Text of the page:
V. S. STANEART, Oberlin, Allen Parish, La. -- Mr. Big Hat : As I have not intruded myself into this happie circle for some time, I have taken up my pen (I mean typewriter) to again ask for admittance. Christmas has come and gone, and innumerable good dinners, pleasant parties and sweet times have gone with it; but, like my little brother, who divides the year into four seasons, viz: Christmas, Easter Sunday, Fourth of July and Thanksgiving, I will try to take consolation in the coming of Easter with its feast of eggs. Cousins, can't we persuade Bessie Bee to come again, also Genevieve Murdock? I think that their letters are much more interesting and instructive than those ludicrous hunting fables which have been used until they begin to have the unmistakable odor that never fails to appear with the coming of old age, but which does not, like wine, become the better for it. Mr. Big Hat, you will have to excuse all my mistakes, as I received my typewriter as a Christmas present, and I have not become very proficient in handling the "keys" yet, but I hope to do better after a little more practice. I, as well as some of the other members of the league, am a printer, and am employed on the Oberlin News. For fear of wearying Mr. Big Hat and choking "the donkey," I will close. Correspondence solicited.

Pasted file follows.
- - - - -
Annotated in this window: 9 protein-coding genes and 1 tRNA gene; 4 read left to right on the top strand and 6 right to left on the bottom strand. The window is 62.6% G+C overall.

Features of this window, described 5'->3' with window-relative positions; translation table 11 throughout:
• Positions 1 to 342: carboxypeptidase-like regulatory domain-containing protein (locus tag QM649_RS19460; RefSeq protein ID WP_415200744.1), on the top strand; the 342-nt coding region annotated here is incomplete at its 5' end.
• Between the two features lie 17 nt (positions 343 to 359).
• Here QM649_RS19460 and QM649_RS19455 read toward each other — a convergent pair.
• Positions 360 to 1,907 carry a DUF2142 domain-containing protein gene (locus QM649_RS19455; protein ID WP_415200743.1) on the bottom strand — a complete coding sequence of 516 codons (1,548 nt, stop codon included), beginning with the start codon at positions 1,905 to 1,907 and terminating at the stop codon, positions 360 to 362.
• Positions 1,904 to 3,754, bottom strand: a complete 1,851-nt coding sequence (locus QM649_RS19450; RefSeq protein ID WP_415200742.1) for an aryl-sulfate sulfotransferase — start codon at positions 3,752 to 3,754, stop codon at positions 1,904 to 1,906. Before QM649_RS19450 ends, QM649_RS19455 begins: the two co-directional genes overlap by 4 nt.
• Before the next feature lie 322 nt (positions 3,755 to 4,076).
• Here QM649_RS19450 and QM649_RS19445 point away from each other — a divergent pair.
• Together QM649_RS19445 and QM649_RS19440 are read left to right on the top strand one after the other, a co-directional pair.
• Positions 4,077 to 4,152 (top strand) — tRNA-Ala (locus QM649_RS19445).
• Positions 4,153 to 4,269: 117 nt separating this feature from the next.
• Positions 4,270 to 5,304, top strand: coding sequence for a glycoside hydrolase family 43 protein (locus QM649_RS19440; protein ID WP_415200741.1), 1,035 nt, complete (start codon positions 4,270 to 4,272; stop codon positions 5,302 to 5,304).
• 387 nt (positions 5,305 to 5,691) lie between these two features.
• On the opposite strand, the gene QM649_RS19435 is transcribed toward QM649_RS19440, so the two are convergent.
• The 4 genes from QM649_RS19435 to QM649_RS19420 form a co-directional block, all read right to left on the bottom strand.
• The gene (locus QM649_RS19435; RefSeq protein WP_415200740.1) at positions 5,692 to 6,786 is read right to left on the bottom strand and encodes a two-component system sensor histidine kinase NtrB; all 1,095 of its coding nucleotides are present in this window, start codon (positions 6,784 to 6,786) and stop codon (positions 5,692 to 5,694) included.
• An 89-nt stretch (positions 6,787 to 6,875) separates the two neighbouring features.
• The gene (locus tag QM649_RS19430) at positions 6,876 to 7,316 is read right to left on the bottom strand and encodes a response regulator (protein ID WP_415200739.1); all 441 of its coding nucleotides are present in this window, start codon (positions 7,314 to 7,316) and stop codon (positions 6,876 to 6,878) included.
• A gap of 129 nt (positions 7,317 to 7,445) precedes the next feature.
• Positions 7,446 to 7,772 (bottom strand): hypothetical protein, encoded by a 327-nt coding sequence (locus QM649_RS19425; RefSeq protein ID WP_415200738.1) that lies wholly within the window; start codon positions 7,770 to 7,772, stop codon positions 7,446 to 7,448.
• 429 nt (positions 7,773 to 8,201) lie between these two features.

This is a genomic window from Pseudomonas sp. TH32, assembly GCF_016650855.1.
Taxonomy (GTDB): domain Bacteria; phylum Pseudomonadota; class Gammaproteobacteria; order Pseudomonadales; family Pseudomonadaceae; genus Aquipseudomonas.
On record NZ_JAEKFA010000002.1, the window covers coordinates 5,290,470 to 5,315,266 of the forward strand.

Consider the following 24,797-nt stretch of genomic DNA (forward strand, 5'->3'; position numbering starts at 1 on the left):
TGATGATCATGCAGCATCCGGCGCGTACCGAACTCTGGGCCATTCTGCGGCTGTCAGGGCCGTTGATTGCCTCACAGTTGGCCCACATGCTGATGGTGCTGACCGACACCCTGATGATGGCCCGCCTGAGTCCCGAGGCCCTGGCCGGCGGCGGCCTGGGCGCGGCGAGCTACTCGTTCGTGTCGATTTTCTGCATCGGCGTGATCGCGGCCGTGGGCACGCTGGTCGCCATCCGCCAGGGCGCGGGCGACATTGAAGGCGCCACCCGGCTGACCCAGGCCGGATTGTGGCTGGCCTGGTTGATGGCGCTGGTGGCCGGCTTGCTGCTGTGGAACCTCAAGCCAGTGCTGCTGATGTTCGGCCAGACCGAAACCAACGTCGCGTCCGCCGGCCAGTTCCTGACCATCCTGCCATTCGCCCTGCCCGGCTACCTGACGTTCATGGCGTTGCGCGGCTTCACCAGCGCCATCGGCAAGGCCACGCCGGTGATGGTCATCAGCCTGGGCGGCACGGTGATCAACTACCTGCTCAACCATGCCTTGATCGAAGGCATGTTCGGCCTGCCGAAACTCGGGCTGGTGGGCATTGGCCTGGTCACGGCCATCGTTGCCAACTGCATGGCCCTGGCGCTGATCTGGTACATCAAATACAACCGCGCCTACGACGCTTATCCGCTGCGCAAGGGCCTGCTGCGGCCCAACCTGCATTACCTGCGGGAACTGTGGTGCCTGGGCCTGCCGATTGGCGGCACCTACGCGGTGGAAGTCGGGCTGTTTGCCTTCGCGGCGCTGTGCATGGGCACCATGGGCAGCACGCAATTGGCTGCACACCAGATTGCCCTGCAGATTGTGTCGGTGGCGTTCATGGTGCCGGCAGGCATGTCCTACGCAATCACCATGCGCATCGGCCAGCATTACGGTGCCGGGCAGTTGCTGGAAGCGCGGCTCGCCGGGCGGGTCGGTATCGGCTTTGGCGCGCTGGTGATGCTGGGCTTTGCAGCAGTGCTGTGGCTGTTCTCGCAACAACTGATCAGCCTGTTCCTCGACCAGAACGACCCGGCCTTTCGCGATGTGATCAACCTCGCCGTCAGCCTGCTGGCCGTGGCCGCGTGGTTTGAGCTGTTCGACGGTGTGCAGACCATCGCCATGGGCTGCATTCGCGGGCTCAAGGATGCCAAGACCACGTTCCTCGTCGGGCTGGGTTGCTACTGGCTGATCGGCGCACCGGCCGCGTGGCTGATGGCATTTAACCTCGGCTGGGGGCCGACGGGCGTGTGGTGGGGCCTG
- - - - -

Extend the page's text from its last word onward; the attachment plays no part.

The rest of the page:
RAY HILL, Blossom, Lamar Co., Tex. -- To Mr. Big Hat: Here comes another 13-year-old Texas girl, wanting a place in the cousins' corner. Oh! how I do love to read the cousins' letters, and I do hope Mr. Big Hat will think enough of my letter to publish it. My pa takes The News, and what a great paper it is! I wonder how many of the cousins can cook. I am my mamma's cook. How nice it is to have people say: What a nice dish! And then the table -- how nice and clean! I have a place for everything and I keep everything in its place. And you see it is not so much trouble after all to cook. We have a house full when we are all at home. I nearly forgot to say that I can perform on the piano, and I think that I am improving fast. My sister, Lalla, teaches music and she played several pieces at the teachers' institute concert, and oh! how the audience applauded! As for pets, we have got three white rabbits and some little white rabbits. They have red eyes. I like them better than I do cats. Little sister Lewie takes them up by the neck and carries them about, and when she puts them down they seem to think it all right, even if she does choke them a little. My brother Robert met with such a bad accident last fall. In getting off his pony his gun went off and shot him through the foot. We all thought his foot would have to be cut off, but I am happy to say that he is hobbling about on his crutch. Thursday is his birthday, and we are going to kill a big fat turkey. I have two more brothers, Howard and Noble. I would be so glad to have Mr. Big Hat and some of the cousins come and dine with us. I agree with some of the cousins as to the great shame in not building a monument in memory of Gen. Sam Houston. Is it not strange that the people of Texas would treat Gen. Houston so shabbily, after he fought such a great battle, gaining our independence? His memory is enshrined on the tablets of our hearth; his fame is as enduring as the ages. My uncle Henry told me to ask the cousins this question: What two famous men of Texas (men who have held the highest office in the gift of the people of Texas) died without a country they could claim as their own, or in which they could claim the rights of citizenship? Ask your pa about it.